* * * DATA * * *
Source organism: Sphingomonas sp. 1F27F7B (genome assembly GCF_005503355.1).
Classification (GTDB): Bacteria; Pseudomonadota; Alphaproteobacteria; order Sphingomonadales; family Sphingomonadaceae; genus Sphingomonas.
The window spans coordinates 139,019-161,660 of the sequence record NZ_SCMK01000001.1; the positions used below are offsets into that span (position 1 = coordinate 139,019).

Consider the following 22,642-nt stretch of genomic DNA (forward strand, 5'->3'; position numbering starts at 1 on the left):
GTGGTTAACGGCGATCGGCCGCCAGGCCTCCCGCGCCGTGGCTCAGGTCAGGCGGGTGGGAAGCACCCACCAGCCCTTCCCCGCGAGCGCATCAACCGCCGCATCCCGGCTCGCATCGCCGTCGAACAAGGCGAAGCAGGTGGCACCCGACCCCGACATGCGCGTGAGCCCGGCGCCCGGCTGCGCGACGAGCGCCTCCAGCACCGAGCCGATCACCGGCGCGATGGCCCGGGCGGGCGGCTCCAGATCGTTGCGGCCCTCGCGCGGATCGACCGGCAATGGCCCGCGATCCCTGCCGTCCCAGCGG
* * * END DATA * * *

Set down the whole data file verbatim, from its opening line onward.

Source organism: Sphingomonas sp. 1F27F7B (genome assembly GCF_005503355.1).
Classification (GTDB): Bacteria; Pseudomonadota; Alphaproteobacteria; order Sphingomonadales; family Sphingomonadaceae; genus Sphingomonas.
The window spans coordinates 139,019-161,660 of the sequence record NZ_SCMK01000001.1; the positions used below are offsets into that span (position 1 = coordinate 139,019).

Consider the following 22,642-nt stretch of genomic DNA (forward strand, 5'->3'; position numbering starts at 1 on the left):
GTGGTTAACGGCGATCGGCCGCCAGGCCTCCCGCGCCGTGGCTCAGGTCAGGCGGGTGGGAAGCACCCACCAGCCCTTCCCCGCGAGCGCATCAACCGCCGCATCCCGGCTCGCATCGCCGTCGAACAAGGCGAAGCAGGTGGCACCCGACCCCGACATGCGCGTGAGCCCGGCGCCCGGCTGCGCGACGAGCGCCTCCAGCACCGAGCCGATCACCGGCGCGATGGCCCGGGCGGGCGGCTCCAGATCGTTGCGGCCCTCGCGCGGATCGACCGGCAATGGCCCGCGATCCCTGCCGTCCCAGCGG